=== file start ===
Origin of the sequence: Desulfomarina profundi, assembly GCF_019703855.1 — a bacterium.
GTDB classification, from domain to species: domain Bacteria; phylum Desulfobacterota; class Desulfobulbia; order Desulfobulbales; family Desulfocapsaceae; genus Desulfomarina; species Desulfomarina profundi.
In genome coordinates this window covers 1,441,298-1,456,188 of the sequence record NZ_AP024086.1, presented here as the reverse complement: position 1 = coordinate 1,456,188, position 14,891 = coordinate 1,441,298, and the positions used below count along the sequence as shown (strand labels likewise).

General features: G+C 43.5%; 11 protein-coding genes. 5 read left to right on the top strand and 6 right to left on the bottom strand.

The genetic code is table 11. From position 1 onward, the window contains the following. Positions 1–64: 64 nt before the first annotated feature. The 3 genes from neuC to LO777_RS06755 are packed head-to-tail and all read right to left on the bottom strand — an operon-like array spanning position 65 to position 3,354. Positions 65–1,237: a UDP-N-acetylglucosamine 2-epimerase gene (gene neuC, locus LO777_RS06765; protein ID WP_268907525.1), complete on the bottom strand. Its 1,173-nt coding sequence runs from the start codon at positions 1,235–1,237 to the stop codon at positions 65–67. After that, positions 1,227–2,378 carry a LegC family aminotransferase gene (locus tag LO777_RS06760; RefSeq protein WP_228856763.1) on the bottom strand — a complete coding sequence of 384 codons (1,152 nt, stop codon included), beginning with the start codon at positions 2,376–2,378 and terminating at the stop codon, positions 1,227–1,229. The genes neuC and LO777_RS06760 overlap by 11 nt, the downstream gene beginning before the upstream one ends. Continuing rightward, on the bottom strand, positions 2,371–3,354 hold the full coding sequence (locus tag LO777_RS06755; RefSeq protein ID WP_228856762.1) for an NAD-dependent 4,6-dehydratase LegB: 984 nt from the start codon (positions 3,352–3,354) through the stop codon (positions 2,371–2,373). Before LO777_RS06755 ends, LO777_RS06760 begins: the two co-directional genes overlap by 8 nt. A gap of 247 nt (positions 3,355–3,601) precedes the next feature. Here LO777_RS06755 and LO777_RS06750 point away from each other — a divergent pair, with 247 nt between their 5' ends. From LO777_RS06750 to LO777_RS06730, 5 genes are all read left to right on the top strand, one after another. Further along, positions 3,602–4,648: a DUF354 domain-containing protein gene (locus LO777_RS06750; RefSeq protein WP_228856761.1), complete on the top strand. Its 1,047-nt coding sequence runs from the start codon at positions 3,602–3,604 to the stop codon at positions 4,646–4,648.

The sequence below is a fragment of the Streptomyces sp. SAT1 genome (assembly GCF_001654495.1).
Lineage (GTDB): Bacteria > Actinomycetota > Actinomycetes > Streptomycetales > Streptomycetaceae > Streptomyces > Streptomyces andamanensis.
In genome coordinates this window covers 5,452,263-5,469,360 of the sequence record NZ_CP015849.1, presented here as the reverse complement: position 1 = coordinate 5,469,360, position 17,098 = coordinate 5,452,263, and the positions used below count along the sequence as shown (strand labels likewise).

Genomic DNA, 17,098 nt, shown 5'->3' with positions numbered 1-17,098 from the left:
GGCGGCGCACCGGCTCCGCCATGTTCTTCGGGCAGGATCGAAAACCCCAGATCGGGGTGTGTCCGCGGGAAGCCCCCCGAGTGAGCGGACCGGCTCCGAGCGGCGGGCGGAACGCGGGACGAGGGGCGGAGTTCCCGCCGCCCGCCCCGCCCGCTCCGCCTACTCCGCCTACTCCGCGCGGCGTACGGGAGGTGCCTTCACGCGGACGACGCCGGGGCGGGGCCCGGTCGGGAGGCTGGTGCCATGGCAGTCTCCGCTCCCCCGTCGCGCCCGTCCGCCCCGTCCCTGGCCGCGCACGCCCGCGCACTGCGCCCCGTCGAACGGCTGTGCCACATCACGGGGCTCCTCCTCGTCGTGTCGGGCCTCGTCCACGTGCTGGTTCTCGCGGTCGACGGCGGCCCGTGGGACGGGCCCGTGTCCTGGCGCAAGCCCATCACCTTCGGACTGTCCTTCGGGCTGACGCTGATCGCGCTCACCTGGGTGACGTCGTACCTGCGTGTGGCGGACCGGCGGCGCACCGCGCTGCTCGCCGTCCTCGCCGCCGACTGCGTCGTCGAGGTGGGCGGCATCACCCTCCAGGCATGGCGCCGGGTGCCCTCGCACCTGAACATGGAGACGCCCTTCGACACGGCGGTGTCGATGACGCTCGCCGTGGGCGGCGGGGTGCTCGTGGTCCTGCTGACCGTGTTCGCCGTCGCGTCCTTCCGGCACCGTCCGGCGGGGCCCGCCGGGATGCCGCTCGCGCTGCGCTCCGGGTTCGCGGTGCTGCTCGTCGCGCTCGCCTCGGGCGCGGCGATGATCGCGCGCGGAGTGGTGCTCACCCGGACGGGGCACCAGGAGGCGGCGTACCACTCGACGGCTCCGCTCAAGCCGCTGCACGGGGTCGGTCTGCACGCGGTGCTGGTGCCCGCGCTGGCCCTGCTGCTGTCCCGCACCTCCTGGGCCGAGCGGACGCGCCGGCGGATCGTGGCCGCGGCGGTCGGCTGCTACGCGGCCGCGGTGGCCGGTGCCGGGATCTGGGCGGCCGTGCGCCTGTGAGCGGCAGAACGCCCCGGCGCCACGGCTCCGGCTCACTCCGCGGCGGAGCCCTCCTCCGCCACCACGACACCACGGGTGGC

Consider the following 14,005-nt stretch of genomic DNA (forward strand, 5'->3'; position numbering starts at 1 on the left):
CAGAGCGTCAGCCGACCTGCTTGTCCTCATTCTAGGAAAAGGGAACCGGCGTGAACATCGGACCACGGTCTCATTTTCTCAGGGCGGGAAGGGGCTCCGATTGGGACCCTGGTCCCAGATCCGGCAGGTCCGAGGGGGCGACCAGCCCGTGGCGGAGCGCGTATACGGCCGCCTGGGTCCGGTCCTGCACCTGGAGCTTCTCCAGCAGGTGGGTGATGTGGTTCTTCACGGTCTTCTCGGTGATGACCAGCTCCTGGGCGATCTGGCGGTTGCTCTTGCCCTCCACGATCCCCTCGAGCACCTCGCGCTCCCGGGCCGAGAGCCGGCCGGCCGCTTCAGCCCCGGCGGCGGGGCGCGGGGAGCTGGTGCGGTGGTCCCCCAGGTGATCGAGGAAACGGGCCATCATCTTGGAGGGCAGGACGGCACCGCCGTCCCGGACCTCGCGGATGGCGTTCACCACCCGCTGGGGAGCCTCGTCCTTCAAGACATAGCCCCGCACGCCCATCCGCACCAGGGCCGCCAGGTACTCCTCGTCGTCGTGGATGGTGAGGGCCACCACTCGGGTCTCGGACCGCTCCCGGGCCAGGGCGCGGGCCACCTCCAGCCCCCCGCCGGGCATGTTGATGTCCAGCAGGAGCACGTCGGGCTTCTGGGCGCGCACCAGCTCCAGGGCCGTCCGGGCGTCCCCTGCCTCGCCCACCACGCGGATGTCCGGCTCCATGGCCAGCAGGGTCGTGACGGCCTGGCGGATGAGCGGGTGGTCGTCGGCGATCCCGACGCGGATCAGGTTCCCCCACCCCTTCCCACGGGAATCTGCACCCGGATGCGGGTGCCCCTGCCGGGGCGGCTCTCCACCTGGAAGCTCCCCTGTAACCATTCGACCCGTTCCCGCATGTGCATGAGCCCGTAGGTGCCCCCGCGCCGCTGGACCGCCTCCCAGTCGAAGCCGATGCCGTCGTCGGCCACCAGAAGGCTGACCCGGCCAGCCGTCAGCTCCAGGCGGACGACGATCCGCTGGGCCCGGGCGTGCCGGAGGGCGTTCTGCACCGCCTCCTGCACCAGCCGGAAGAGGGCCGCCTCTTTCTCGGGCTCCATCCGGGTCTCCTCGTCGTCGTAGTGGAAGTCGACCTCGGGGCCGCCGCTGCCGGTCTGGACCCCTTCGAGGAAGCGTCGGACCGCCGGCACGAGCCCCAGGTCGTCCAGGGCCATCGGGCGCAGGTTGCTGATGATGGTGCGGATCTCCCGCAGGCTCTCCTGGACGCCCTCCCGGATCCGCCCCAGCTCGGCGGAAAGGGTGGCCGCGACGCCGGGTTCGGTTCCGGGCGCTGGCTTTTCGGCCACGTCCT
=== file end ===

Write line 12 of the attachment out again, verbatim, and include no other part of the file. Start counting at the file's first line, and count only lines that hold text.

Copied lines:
CAGAGCGTCAGCCGACCTGCTTGTCCTCATTCTAGGAAAAGGGAACCGGCGTGAACATCGGACCACGGTCTCATTTTCTCAGGGCGGGAAGGGGCTCCGATTGGGACCCTGGTCCCAGATCCGGCAGGTCCGAGGGGGCGACCAGCCCGTGGCGGAGCGCGTATACGGCCGCCTGGGTCCGGTCCTGCACCTGGAGCTTCTCCAGCAGGTGGGTGATGTGGTTCTTCACGGTCTTCTCGGTGATGACCAGCTCCTGGGCGATCTGGCGGTTGCTCTTGCCCTCCACGATCCCCTCGAGCACCTCGCGCTCCCGGGCCGAGAGCCGGCCGGCCGCTTCAGCCCCGGCGGCGGGGCGCGGGGAGCTGGTGCGGTGGTCCCCCAGGTGATCGAGGAAACGGGCCATCATCTTGGAGGGCAGGACGGCACCGCCGTCCCGGACCTCGCGGATGGCGTTCACCACCCGCTGGGGAGCCTCGTCCTTCAAGACATAGCCCCGCACGCCCATCCGCACCAGGGCCGCCAGGTACTCCTCGTCGTCGTGGATGGTGAGGGCCACCACTCGGGTCTCGGACCGCTCCCGGGCCAGGGCGCGGGCCACCTCCAGCCCCCCGCCGGGCATGTTGATGTCCAGCAGGAGCACGTCGGGCTTCTGGGCGCGCACCAGCTCCAGGGCCGTCCGGGCGTCCCCTGCCTCGCCCACCACGCGGATGTCCGGCTCCATGGCCAGCAGGGTCGTGACGGCCTGGCGGATGAGCGGGTGGTCGTCGGCGATCCCGACGCGGATCAGGTTCCCCCACCCCTTCCCACGGGAATCTGCACCCGGATGCGGGTGCCCCTGCCGGGGCGGCTCTCCACCTGGAAGCTCCCCTGTAACCATTCGACCCGTTCCCGCATGTGCATGAGCCCGTAGGTGCCCCCGCGCCGCTGGACCGCCTCCCAGTCGAAGCCGATGCCGTCGTCGGCCACCAGAAGGCTGACCCGGCCAGCCGTCAGCTCCAGGCGGACGACGATCCGCTGGGCCCGGGCGTGCCGGAGGGCGTTCTGCACCGCCTCCTGCACCAGCCGGAAGAGGGCCGCCTCTTTCTCGGGCTCCATCCGGGTCTCCTCGTCGTCGTAGTGGAAGTCGACCTCGGGGCCGCCGCTGCCGGTCTGGACCCCTTCGAGGAAGCGTCGGACCGCCGGCACGAGCCCCAGGTCGTCCAGGGCCATCGGGCGCAGGTTGCTGATGATGGTGCGGATCTCCCGCAGGCTCTCCTGGACGCCCTCCCGGATCCGCCCCAGCTCGGCGGAAAGGGTGGCCGCGACGCCGGGTTCGGTTCCGGGCGCTGGCTTTTCGGCCACGTCCT